Thanksgiving has become my (Dr. Perry H. Jameson) favorite holiday. When else do we get four days to eat, relax and spend time with our families?
Of course, when the Pet Docs talk about families, we are always referring to the four-legged variety as well as those with only two legs. Since they are part of our families, we want them to share in the festivities, but unfortunately not everything that is safe for us to eat is safe for them.
Here are a few things to watch out for and a ways that our pets can be included.
Remember that dogs and cats may not tolerate dramatic changes in their diets the way we can. Most pets are fed the same thing at every meal, and their gastrointestinal tracts adapt to this. A sudden change in diet, especially the rich, fatty foods we all enjoy over the holidays often will result in GI distress or even pancreatitis.
The mildest problem we see over the holidays is gastroenteritis, an inflammation of the stomach and intestines. Symptoms may be abdominal discomfort and loss of appetite to severe vomiting and diarrhea. Usually, this is not life-threatening, but if left untreated, it can cause dehydration.
Treatment involves resting the GI tract to allow the inflammation to resolve. Removing food for 12 hours often will be enough. Water then can be reintroduced, and if tolerated, a bland diet offered for the next 24 hours. Boiled chicken and white rice are easy to prepare.
If they do well with the bland diet for 24 hours, the original food can be reintroduced over the next two days by mixing it with the chicken and rice. If they continue with vomiting and diarrhea despite withholding food and water, they need to be seen by a veterinarian before they become dehydrated.
There, the veterinarian can administer fluids to treat dehydration and administer medications to stop the vomiting.
A more serious complication of eating fatty food is pancreatitis. This condition occurs when the pancreas, which sits at the junction of the stomach and small intestine, becomes inflamed. Pancreatitis may be mild to severe. In severe cases, the pancreas may begin to die.
The inflammation can be so severe that other organs such as the liver, kidneys and lungs can be affected. This is a life-threatening disease that requires hospitalization. Intravenous fluids to maintain hydration, an antiemetic to control vomiting and an antacid to calm the stomach are given.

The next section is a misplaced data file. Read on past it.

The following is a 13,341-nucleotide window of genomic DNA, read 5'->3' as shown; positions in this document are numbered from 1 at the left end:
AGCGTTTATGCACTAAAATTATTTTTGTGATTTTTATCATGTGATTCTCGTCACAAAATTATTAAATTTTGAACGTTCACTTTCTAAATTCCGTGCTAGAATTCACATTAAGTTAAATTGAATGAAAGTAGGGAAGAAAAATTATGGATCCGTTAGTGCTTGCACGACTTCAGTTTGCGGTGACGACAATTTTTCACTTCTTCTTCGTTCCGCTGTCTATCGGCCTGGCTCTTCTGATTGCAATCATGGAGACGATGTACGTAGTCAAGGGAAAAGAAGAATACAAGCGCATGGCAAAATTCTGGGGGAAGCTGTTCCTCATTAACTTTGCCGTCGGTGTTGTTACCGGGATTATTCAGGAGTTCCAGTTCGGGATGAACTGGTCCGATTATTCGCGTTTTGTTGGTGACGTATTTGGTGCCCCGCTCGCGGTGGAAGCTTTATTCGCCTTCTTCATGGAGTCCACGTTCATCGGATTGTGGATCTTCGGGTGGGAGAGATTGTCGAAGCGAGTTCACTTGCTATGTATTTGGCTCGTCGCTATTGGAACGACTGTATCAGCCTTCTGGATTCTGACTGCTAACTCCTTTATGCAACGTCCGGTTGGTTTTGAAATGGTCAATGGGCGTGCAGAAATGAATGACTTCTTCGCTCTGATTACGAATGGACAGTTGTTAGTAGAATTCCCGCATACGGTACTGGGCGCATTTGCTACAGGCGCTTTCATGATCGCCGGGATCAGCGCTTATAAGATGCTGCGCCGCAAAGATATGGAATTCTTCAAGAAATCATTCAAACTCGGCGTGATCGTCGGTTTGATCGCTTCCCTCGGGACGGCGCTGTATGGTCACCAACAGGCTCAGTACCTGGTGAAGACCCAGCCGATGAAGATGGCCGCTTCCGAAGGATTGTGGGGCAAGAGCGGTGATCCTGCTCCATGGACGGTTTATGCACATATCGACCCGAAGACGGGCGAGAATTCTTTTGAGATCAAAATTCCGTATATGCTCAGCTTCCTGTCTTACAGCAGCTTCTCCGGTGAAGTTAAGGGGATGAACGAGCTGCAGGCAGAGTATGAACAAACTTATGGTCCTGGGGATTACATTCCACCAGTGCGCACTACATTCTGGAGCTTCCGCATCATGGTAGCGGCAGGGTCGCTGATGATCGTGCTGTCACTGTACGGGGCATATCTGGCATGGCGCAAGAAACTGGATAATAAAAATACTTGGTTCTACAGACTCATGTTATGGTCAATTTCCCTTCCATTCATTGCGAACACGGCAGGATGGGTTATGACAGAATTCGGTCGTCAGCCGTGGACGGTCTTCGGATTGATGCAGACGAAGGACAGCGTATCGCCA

A plasma transfusion is administered in severe cases to provide proteins that help the body remove all of the agents being released into the blood that are causing inflammation.
Pancreatitis is often painful; therefore, medications to keep your pet comfortable are routinely given. Response to treatment is not immediate and often requires a few days to a week or more of hospitalization. Unfortunately, even with the most aggressive treatment, some patients will not survive.
Another holiday danger is chocolate. Chocolate contains theobromine and caffeine, which are toxic to dogs. Overdoses may lead to seizures, an abnormal heart rhythm, and even death. Dogs generally must eat the concentrated forms such as baking or semi-sweet to have these effects. Milk chocolate ingestion rarely causes these symptoms; however, the richness of it may result in vomiting and diarrhea.
This past Easter, I was reminded that during the holidays overeating/gorging can be a problem for dogs, too. While outside hunting for Easter eggs, our dog, Flipper, sneaked inside and pulled a whole ham onto the floor. We came inside to find half the ham gone and Flipper groaning in his bed with a distended belly.
Fortunately, within six hours, he was back to himself, but serious issues can occur. An overly distended stomach may twist, cutting of blood flow and the ability for it to empty. This is known as gastric dilation and volvulus or GDV, a surgical emergency. If your pet is retching unproductively and his abdomen is distended, seek medical attention.
So what will we feed our pets this holiday season? The safest option would be to not feed them anything unusual, but the reality is they will likely get some lean turkey breast. We also give them some of the plain cooked sweet potato before it is mixed into the souffle and some of the steamed broccoli.
If your family likes to let the four-legged members be involved, remember to avoid foods that may be toxic and to avoid fatty treats or else a trip to the emergency room could be in your future!
Dr. Henri Bianucci and Dr. Perry Jameson are with Veterinary Specialty Care LLC. Send questions to email@example.com.
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